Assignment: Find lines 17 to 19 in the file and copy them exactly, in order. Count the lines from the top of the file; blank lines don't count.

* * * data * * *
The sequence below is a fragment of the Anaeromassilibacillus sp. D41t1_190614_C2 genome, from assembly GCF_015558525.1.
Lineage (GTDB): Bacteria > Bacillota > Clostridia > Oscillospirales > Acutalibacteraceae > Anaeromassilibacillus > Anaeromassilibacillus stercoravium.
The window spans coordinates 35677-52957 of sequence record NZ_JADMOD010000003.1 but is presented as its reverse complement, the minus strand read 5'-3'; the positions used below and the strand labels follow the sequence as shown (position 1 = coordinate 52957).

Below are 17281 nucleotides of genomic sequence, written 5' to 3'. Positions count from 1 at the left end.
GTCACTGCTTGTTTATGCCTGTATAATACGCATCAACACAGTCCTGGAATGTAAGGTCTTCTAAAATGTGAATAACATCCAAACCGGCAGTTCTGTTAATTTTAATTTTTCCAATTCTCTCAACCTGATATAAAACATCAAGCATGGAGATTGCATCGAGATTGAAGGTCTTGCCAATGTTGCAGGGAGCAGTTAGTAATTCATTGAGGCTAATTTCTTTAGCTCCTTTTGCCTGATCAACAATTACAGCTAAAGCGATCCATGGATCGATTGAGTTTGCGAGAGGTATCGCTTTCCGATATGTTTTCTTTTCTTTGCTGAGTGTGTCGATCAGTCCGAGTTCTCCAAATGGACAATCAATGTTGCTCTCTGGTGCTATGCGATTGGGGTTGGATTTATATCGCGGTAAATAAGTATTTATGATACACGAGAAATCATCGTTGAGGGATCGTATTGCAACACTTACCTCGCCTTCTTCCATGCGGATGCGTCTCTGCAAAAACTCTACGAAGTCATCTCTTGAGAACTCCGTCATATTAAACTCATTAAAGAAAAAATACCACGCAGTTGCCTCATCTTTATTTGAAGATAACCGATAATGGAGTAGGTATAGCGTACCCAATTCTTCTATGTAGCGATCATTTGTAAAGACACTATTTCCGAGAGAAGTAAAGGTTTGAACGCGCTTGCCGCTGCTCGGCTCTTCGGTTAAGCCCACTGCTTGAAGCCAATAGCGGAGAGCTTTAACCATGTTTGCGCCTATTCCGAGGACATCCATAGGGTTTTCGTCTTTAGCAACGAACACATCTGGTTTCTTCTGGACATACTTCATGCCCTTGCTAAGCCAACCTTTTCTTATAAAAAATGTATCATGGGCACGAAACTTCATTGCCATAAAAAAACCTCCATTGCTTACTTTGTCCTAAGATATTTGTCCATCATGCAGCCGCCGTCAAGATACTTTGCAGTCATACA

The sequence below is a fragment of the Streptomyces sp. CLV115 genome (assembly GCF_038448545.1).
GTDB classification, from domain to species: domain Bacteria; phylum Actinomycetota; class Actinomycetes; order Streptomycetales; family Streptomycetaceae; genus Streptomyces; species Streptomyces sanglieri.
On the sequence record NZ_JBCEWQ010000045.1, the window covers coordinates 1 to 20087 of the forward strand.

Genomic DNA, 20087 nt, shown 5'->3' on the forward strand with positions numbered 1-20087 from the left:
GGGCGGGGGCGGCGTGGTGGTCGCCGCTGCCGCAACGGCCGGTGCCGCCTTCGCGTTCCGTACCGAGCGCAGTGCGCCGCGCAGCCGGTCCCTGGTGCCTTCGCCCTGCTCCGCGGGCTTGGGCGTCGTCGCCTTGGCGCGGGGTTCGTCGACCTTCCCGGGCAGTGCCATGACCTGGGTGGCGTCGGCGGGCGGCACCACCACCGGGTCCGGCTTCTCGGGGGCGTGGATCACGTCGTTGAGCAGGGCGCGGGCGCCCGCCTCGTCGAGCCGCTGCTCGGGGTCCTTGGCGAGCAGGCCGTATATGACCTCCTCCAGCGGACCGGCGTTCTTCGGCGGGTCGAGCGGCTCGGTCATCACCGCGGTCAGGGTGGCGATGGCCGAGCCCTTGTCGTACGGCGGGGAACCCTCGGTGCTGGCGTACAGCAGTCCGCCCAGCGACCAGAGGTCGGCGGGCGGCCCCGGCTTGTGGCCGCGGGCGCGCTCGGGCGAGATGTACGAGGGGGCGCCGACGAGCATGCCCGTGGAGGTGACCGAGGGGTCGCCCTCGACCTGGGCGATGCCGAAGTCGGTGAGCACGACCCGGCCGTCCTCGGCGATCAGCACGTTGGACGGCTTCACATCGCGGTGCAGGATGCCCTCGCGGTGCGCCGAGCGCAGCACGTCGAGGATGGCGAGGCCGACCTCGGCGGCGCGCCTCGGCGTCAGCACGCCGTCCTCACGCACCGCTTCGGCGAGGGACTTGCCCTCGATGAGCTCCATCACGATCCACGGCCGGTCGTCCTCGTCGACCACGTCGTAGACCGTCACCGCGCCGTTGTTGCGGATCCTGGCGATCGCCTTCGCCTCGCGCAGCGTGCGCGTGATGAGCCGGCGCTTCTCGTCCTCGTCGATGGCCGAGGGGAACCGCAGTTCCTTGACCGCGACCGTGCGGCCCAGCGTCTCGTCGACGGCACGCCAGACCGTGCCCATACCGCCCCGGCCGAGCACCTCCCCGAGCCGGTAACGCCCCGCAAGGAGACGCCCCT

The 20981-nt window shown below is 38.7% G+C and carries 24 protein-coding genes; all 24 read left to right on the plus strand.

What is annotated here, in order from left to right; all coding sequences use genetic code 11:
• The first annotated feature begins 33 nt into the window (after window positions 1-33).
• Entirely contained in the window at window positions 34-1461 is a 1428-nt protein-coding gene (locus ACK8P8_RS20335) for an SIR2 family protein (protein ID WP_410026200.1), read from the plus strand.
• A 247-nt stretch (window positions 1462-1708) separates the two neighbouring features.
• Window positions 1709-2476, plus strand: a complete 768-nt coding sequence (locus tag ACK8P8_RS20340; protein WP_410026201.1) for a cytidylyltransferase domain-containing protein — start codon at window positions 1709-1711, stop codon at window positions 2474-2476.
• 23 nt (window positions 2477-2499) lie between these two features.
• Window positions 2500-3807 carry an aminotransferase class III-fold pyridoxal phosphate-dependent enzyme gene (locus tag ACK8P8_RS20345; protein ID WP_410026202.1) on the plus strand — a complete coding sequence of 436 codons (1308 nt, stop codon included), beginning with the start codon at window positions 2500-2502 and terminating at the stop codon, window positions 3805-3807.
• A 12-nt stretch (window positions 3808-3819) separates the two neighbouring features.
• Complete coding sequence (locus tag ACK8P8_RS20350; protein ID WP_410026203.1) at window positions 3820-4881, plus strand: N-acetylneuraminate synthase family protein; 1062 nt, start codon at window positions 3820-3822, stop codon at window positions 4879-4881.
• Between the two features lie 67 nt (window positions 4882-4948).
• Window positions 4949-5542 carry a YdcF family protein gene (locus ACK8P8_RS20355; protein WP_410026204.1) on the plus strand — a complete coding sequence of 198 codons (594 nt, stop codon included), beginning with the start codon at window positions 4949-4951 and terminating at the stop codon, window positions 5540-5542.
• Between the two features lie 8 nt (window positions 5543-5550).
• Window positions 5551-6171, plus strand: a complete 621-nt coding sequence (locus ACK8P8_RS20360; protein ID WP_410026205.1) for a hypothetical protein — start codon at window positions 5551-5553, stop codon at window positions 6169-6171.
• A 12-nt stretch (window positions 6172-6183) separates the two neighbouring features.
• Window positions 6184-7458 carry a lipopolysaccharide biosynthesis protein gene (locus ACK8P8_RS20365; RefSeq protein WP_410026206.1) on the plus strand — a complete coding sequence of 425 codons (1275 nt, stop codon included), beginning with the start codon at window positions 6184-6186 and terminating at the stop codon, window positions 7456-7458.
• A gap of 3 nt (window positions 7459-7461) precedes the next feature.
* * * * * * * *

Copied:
• 23 nt (window positions 2477-2499) lie between these two features.
• Window positions 2500-3807 carry an aminotransferase class III-fold pyridoxal phosphate-dependent enzyme gene (locus tag ACK8P8_RS20345; protein ID WP_410026202.1) on the plus strand — a complete coding sequence of 436 codons (1308 nt, stop codon included), beginning with the start codon at window positions 2500-2502 and terminating at the stop codon, window positions 3805-3807.
• A 12-nt stretch (window positions 3808-3819) separates the two neighbouring features.